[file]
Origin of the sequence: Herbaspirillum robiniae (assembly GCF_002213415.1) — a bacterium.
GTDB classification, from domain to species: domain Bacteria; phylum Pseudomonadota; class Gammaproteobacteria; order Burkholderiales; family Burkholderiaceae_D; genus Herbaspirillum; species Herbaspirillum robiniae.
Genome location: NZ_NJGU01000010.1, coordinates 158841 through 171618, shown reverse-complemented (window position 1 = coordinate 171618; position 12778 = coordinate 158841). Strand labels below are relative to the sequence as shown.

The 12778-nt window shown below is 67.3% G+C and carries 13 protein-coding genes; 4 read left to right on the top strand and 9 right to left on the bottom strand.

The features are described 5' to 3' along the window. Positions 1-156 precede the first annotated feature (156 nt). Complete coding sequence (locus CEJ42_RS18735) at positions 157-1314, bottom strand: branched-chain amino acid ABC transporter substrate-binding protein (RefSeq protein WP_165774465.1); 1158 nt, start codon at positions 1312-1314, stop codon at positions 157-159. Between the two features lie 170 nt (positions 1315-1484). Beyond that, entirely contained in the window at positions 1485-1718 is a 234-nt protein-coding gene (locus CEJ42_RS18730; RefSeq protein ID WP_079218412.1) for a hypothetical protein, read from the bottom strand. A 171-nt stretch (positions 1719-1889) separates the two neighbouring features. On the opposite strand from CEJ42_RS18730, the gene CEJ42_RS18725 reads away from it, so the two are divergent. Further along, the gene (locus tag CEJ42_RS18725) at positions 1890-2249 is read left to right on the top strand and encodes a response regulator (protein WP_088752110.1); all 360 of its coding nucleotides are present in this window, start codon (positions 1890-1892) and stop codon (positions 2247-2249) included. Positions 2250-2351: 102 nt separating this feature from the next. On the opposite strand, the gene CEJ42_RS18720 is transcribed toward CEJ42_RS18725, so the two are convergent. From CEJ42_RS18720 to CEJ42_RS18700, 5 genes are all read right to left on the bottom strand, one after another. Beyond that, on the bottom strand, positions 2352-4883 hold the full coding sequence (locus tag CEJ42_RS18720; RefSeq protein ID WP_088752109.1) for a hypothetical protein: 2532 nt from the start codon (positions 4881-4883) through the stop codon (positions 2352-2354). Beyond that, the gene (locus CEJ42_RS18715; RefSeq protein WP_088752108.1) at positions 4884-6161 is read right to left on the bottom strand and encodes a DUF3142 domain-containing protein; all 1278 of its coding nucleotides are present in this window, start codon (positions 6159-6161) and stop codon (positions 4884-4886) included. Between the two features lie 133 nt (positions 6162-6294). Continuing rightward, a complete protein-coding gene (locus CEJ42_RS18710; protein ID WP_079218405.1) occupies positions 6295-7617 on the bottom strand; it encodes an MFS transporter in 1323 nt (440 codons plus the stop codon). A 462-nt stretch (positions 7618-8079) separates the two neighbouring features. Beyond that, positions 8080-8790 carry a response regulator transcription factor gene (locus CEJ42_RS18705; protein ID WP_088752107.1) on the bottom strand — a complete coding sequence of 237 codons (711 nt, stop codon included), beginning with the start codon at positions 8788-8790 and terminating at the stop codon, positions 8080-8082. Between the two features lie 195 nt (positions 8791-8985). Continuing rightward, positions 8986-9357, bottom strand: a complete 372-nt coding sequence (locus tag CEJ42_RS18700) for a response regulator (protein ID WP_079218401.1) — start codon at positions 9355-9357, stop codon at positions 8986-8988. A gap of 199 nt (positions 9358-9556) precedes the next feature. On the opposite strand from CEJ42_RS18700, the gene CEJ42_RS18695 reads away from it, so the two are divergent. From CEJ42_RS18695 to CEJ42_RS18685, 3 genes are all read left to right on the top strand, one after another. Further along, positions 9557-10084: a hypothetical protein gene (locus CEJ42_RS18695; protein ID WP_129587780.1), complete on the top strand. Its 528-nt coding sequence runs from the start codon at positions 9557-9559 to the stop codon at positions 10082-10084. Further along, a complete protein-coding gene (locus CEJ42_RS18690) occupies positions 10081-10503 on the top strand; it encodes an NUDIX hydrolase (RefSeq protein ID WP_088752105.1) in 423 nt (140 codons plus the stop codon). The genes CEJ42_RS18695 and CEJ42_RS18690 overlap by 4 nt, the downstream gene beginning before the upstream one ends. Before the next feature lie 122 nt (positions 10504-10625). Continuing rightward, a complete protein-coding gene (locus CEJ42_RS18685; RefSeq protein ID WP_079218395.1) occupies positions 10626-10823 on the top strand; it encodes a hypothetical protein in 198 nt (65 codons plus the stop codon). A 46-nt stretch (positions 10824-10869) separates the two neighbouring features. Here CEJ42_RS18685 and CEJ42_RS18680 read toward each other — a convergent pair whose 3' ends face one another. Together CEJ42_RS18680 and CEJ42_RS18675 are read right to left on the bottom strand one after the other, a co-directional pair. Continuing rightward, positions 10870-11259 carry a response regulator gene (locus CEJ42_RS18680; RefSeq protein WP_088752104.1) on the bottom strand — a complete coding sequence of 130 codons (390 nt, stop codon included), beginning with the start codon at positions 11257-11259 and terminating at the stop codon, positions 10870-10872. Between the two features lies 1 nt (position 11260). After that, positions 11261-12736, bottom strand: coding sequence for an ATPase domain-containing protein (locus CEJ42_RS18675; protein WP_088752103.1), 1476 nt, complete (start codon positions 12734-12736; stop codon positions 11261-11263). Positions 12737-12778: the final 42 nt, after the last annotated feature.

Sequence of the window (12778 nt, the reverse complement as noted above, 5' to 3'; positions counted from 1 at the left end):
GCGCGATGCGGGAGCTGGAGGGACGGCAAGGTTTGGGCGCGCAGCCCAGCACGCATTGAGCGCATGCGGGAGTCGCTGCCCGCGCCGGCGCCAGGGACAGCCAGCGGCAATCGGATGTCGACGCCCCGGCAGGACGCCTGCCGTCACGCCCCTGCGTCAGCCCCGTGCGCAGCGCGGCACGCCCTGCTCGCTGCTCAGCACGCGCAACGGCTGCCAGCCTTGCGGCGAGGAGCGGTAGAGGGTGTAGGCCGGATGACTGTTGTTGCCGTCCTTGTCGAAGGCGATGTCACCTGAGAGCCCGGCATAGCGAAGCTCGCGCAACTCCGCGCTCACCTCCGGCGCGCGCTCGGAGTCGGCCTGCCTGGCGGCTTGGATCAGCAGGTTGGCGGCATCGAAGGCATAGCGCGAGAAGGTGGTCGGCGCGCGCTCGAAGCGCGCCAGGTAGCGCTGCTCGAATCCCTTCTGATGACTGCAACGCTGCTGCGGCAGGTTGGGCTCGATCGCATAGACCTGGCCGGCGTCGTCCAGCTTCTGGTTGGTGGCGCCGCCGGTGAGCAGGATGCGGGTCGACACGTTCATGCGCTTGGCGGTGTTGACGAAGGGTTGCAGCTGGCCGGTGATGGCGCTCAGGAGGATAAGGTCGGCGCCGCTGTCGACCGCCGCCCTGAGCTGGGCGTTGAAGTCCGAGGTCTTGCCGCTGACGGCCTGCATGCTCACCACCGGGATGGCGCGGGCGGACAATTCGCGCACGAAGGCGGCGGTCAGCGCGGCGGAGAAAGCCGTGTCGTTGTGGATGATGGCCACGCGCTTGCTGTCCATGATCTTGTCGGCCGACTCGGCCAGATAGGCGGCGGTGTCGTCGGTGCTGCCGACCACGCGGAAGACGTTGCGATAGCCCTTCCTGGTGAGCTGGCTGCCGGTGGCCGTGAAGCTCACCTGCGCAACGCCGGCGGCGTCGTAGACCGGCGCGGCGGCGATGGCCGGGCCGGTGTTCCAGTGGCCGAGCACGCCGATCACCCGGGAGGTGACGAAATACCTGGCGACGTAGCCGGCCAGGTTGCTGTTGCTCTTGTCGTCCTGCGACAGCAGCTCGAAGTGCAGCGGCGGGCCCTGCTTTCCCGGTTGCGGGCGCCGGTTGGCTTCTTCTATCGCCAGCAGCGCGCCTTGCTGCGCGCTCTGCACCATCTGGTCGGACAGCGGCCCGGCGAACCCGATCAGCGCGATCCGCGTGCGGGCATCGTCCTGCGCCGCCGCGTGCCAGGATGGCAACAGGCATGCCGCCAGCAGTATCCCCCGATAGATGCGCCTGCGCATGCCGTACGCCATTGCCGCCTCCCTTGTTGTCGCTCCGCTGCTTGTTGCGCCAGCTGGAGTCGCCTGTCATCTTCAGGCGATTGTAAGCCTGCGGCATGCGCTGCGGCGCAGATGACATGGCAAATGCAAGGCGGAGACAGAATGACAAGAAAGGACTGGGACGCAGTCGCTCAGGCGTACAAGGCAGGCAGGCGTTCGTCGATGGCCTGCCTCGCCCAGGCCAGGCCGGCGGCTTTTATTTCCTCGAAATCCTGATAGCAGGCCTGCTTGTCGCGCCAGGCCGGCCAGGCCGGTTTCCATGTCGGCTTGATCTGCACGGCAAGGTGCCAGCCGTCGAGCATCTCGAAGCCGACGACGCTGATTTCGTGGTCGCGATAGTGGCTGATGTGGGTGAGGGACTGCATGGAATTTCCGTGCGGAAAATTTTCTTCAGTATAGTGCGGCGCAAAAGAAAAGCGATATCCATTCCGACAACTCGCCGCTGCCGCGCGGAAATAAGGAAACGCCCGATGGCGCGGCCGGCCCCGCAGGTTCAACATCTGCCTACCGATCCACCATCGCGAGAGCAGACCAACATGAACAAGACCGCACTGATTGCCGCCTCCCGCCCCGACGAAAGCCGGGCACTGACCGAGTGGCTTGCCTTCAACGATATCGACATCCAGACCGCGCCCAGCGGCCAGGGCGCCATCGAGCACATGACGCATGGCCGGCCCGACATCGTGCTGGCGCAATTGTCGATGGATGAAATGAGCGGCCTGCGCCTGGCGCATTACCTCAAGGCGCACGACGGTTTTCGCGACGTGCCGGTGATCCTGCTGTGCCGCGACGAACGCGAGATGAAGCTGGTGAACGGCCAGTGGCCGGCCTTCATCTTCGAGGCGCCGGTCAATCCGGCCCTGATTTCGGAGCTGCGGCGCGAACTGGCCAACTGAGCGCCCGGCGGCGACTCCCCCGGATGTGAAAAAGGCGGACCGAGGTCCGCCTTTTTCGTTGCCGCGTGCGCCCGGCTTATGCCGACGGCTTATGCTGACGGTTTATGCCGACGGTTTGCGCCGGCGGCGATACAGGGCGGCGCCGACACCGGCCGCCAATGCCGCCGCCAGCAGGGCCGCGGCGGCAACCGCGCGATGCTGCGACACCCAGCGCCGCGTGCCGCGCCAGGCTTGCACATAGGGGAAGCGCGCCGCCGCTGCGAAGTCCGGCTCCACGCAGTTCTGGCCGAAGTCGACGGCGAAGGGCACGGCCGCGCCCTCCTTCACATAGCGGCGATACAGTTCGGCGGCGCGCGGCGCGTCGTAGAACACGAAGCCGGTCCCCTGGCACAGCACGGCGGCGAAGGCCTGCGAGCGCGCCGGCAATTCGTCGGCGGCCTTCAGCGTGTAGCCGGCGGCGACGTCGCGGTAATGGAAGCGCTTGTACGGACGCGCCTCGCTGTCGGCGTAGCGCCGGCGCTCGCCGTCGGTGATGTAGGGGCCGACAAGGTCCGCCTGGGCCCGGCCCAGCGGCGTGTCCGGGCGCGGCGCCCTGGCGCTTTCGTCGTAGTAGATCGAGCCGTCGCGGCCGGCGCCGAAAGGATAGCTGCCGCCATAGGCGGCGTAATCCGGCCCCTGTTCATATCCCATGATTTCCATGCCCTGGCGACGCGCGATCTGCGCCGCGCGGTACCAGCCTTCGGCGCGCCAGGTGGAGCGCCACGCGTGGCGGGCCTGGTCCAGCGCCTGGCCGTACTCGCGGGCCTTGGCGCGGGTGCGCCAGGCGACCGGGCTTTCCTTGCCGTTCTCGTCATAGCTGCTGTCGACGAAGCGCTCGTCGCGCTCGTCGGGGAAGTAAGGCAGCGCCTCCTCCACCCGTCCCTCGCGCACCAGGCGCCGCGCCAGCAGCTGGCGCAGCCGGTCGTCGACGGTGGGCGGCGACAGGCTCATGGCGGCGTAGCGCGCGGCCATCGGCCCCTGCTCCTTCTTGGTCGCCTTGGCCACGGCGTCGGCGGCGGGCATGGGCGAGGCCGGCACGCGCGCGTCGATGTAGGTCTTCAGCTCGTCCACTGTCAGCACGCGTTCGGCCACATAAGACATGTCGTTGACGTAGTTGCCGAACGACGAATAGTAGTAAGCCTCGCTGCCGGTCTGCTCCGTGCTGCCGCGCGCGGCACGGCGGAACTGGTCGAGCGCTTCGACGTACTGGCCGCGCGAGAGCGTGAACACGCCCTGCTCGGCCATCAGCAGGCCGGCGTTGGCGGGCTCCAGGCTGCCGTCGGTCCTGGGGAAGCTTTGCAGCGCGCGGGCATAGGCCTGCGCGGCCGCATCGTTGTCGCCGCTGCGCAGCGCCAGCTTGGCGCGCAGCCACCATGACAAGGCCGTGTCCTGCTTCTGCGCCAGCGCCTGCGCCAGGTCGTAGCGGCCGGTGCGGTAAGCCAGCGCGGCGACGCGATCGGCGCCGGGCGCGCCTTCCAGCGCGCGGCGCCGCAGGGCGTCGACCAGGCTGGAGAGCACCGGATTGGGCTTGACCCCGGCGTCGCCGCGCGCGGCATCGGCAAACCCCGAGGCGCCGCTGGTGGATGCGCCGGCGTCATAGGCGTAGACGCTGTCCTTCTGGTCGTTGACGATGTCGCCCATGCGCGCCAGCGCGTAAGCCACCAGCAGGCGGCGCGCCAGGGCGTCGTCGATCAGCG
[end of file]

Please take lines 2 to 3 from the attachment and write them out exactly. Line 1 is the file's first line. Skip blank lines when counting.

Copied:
GTDB classification, from domain to species: domain Bacteria; phylum Pseudomonadota; class Gammaproteobacteria; order Burkholderiales; family Burkholderiaceae_D; genus Herbaspirillum; species Herbaspirillum robiniae.
Genome location: NZ_NJGU01000010.1, coordinates 158841 through 171618, shown reverse-complemented (window position 1 = coordinate 171618; position 12778 = coordinate 158841). Strand labels below are relative to the sequence as shown.